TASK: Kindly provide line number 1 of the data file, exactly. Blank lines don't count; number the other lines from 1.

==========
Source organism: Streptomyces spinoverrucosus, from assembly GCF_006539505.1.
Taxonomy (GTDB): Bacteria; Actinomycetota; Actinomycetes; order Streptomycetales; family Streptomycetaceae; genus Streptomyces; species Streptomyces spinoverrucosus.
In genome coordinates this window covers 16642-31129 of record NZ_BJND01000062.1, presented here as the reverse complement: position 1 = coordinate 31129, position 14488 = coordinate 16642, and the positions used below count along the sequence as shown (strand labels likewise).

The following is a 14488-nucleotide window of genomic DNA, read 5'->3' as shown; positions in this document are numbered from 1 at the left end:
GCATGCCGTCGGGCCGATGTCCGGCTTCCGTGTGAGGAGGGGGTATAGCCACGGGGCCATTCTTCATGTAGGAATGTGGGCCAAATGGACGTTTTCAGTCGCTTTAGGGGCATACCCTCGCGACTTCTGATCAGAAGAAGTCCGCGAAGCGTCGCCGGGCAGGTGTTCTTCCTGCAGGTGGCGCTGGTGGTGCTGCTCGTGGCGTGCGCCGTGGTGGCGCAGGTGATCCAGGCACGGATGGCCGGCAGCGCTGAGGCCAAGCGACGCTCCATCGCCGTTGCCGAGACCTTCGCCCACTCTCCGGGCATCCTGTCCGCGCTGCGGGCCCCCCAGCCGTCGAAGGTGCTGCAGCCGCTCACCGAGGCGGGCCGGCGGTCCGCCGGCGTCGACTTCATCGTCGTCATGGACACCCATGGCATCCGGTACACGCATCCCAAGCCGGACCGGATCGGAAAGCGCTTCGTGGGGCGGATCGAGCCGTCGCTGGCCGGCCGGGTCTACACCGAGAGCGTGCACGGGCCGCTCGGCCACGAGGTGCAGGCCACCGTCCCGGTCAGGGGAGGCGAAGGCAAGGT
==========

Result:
Source organism: Streptomyces spinoverrucosus, from assembly GCF_006539505.1.